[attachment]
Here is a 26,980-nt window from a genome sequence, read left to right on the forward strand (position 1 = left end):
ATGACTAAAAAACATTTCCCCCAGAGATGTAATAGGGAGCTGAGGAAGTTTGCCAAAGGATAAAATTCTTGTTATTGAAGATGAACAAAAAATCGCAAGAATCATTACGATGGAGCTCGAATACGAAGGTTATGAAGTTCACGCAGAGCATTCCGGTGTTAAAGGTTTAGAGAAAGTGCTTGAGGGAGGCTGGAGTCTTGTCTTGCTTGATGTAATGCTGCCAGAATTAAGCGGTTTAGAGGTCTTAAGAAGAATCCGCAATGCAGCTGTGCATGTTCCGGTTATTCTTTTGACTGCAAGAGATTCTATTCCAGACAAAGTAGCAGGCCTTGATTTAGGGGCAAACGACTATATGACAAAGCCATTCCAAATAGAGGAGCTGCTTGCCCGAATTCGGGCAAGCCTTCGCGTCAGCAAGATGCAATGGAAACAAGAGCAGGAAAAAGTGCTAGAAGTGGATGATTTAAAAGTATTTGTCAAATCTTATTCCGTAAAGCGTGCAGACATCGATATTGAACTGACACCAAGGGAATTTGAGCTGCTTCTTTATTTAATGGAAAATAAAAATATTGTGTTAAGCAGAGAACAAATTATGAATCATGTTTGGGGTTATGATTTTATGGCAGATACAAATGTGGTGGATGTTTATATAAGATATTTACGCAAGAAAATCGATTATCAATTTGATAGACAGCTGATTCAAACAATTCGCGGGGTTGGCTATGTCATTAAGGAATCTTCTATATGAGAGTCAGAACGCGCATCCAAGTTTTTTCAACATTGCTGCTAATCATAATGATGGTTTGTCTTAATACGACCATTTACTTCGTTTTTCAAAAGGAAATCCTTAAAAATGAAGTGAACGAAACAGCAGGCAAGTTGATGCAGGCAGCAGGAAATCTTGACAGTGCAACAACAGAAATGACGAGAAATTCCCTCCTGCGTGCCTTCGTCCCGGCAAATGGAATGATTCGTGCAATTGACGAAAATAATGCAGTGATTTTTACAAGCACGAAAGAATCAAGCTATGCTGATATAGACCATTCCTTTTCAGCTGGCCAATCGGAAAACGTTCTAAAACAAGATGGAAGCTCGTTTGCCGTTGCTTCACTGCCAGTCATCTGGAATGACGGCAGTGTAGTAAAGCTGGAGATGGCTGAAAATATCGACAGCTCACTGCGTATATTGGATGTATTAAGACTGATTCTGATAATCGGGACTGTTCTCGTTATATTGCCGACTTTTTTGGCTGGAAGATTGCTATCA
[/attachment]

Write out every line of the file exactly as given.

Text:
Here is a 26,980-nt window from a genome sequence, read left to right on the forward strand (position 1 = left end):
ATGACTAAAAAACATTTCCCCCAGAGATGTAATAGGGAGCTGAGGAAGTTTGCCAAAGGATAAAATTCTTGTTATTGAAGATGAACAAAAAATCGCAAGAATCATTACGATGGAGCTCGAATACGAAGGTTATGAAGTTCACGCAGAGCATTCCGGTGTTAAAGGTTTAGAGAAAGTGCTTGAGGGAGGCTGGAGTCTTGTCTTGCTTGATGTAATGCTGCCAGAATTAAGCGGTTTAGAGGTCTTAAGAAGAATCCGCAATGCAGCTGTGCATGTTCCGGTTATTCTTTTGACTGCAAGAGATTCTATTCCAGACAAAGTAGCAGGCCTTGATTTAGGGGCAAACGACTATATGACAAAGCCATTCCAAATAGAGGAGCTGCTTGCCCGAATTCGGGCAAGCCTTCGCGTCAGCAAGATGCAATGGAAACAAGAGCAGGAAAAAGTGCTAGAAGTGGATGATTTAAAAGTATTTGTCAAATCTTATTCCGTAAAGCGTGCAGACATCGATATTGAACTGACACCAAGGGAATTTGAGCTGCTTCTTTATTTAATGGAAAATAAAAATATTGTGTTAAGCAGAGAACAAATTATGAATCATGTTTGGGGTTATGATTTTATGGCAGATACAAATGTGGTGGATGTTTATATAAGATATTTACGCAAGAAAATCGATTATCAATTTGATAGACAGCTGATTCAAACAATTCGCGGGGTTGGCTATGTCATTAAGGAATCTTCTATATGAGAGTCAGAACGCGCATCCAAGTTTTTTCAACATTGCTGCTAATCATAATGATGGTTTGTCTTAATACGACCATTTACTTCGTTTTTCAAAAGGAAATCCTTAAAAATGAAGTGAACGAAACAGCAGGCAAGTTGATGCAGGCAGCAGGAAATCTTGACAGTGCAACAACAGAAATGACGAGAAATTCCCTCCTGCGTGCCTTCGTCCCGGCAAATGGAATGATTCGTGCAATTGACGAAAATAATGCAGTGATTTTTACAAGCACGAAAGAATCAAGCTATGCTGATATAGACCATTCCTTTTCAGCTGGCCAATCGGAAAACGTTCTAAAACAAGATGGAAGCTCGTTTGCCGTTGCTTCACTGCCAGTCATCTGGAATGACGGCAGTGTAGTAAAGCTGGAGATGGCTGAAAATATCGACAGCTCACTGCGTATATTGGATGTATTAAGACTGATTCTGATAATCGGGACTGTTCTCGTTATATTGCCGACTTTTTTGGCTGGAAGATTGCTATCA